A lawyer by trade and crime fiction author by happy accident, Liad Shoham has been called Israel’s John Grisham for his complex novels. He certainly lives up to the hype with his latest book, “Lineup,” an edge-of-your-seat thriller that also happens to be his first book translated into English.
After a first degree at the Hebrew University, he came to London in 1997 to do a law course, and it was in London, he says, that his writing career began. “I had a fabulous year at LSE, and when I came back to Israel, I started to work as a lawyer,” he recalls. “But it was a very small, cramped office, and I was a bit depressed. So I began daydreaming and writing stories about my adventures in London.” These stories eventually morphed into Shoham’s first book, “London in a Pitta Bread.”
Fresh off the plane from a book festival in France, Shoham was kind enough to speak with me about his new book and the inspiration behind. Here is what he had to say…
What made you want to write “Lineup” at this moment? What were some of your influences? I was influenced by the TV show “The Wire,” which offers a lot of perspectives from the different characters’ point of view. The series had an enormous effect on me. I watched it with my wife when she was toward the end of her pregnancy and was having difficulty sleeping. Through watching the series, I realized how powerful it was to see a dramatic story told from various angles. I tried to show what happens behind the scenes of the judicial system. That’s why “Lineup” is told from the standpoint of the victim, her family, the police, the prosecutors, the courts, journalists, gangsters and others. Every character is motivated by their moral standards. I hope this book gives readers a glimpse of how easily those influencing the judicial system can make it go awry. Each of these characters symbolized a part of the judicial system, with their own agenda and motives. I don’t write them as purely evil and purely good.
Your sister is a Public Defender, right? Do you think that gave you some insight and empathy into the world of criminals—and that anyone can be falsely accused? Absolutely. My sister helped me to understand the complexities of her job. She pointed out that PD’s have to fight an entire system and are always hated for supporting the supposed criminal. People need to remember that anyone can be falsely accused and that from time to time the system gets it wrong. Then the only person in the world who can help the accused is the PD. Actually that’s how I got the idea for “Lineup” . . . . My sister told me the story of a rape victim, whose father supposedly found him [the rapist] as he walked outside of his daughter’s apartment. The father convinced the police, the prosecutor, and even his daughter who the rapist was. That person came very close to getting convicted. In the very late stages the prosecutor realized they were trying the wrong man. I took that story and developed it by adding mafia crime and bombings.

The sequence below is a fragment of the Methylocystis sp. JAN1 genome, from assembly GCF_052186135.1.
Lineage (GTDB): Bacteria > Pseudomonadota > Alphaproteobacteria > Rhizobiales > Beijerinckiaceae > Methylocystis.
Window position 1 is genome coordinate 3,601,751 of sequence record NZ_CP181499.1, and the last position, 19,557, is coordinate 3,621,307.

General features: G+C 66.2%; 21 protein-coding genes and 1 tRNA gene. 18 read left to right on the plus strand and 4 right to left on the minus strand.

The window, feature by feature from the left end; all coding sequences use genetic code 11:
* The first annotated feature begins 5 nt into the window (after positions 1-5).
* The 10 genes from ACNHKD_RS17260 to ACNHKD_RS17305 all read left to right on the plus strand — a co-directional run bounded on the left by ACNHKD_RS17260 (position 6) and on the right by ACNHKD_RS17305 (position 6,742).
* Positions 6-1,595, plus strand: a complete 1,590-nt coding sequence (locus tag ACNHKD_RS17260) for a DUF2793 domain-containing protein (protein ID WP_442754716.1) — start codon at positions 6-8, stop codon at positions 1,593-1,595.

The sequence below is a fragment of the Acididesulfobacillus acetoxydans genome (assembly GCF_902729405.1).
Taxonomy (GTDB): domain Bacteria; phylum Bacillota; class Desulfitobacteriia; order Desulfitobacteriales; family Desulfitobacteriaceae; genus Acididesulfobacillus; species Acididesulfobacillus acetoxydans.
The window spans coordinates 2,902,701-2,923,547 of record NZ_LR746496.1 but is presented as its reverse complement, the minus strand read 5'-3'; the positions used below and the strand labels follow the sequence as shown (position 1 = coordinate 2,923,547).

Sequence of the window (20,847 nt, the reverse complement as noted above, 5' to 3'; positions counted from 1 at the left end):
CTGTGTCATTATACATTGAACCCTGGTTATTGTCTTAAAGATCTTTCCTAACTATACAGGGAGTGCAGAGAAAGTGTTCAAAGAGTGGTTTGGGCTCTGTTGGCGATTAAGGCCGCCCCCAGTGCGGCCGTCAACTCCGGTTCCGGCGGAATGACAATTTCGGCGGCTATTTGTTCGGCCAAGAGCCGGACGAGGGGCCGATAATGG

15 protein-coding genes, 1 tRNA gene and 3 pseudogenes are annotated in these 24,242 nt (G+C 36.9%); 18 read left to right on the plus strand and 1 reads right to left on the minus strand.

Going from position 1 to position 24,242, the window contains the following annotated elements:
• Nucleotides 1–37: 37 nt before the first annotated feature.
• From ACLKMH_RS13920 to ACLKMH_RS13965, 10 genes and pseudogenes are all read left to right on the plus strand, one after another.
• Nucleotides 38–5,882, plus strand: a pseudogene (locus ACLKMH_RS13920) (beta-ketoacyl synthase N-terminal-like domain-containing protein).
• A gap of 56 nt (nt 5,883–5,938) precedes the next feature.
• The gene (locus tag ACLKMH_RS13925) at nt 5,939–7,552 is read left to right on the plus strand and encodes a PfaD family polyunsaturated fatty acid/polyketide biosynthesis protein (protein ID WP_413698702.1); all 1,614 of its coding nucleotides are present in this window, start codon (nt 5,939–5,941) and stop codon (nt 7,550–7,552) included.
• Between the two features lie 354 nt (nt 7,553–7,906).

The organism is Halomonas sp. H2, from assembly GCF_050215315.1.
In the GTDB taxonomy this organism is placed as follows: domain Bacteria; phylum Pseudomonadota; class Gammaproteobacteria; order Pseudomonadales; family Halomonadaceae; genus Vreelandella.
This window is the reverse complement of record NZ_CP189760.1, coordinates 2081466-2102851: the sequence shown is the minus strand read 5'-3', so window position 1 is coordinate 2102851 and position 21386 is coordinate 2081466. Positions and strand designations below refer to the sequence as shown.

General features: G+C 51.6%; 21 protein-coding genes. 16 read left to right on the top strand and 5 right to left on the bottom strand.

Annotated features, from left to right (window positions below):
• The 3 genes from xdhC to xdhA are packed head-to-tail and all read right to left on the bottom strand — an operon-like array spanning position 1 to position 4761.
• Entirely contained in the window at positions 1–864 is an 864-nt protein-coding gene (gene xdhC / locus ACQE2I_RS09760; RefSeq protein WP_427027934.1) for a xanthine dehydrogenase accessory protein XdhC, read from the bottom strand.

This is your first novel that is translated to English. Were you writing any differently, knowing it would be released to an American audience as well? Not at all. I didn’t know at the time I was writing that this would be published in English or any other language for that matter. I think thrillers have a common language. Everyone can relate to what I wrote. The theme is universal since every country suffers from crime and how the judicial system reacts. I intentionally didn’t write about the Palestinian conflict because I didn’t want that to be all Israel is about. Israelis are people with human emotions, feelings, love, family, and work—not just the conflict that Americans see on the news all day.
When discussing your wife earlier, I wanted to touch on the fact that you said you “fell in love with a criminal mastermind.” Tell me about this. It is my wife who has come up with some of the elegant plot twists in “Lineup.” She has beautiful ideas although it is a little bit frightening. Obviously you can’t ask someone on the first date how to plot a murder [for the book]. After a few years of marriage, it is now our Friday night dinner conversation.
What would you say is the theme of your books? My stand-alone books all involve social problems. I try to choose a subject that disturbs me and make a thriller out of it.
You are very well known in Israel, but in America you are what we call a “rookie” —how do you feel? I am excited and frightened. I am the number-one crime fiction author in Israel. I know it will be hard work to climb the ladder here, but I am already published in Europe. I think Israelis are influenced by a lot of American culture, including myself, who has read a lot of American authors like John Grisham.
What’s next for you? I am now in an exciting period of my life. “Lineup” is due to soon be released in seven languages. I am particularly excited by the publication in the United States, which was and is a dream come true. Next year, my latest book, “Asylum City,” will be released in many countries. The book relates to the problem of African refugees flowing into Israel. This situation upsets a lot of Israelis, which is similar to how many Americans feel. America and Israel deal with a lot of the same issues. “Asylum City” is being developed into a television series, which I am very involved in. It is both exciting and interesting to enter a new field and learn about it.

Tanya Schwied graduated from New York University, studied abroad in Israel, and currently works for the CEO and President of the Jewish Federation & Family Services.

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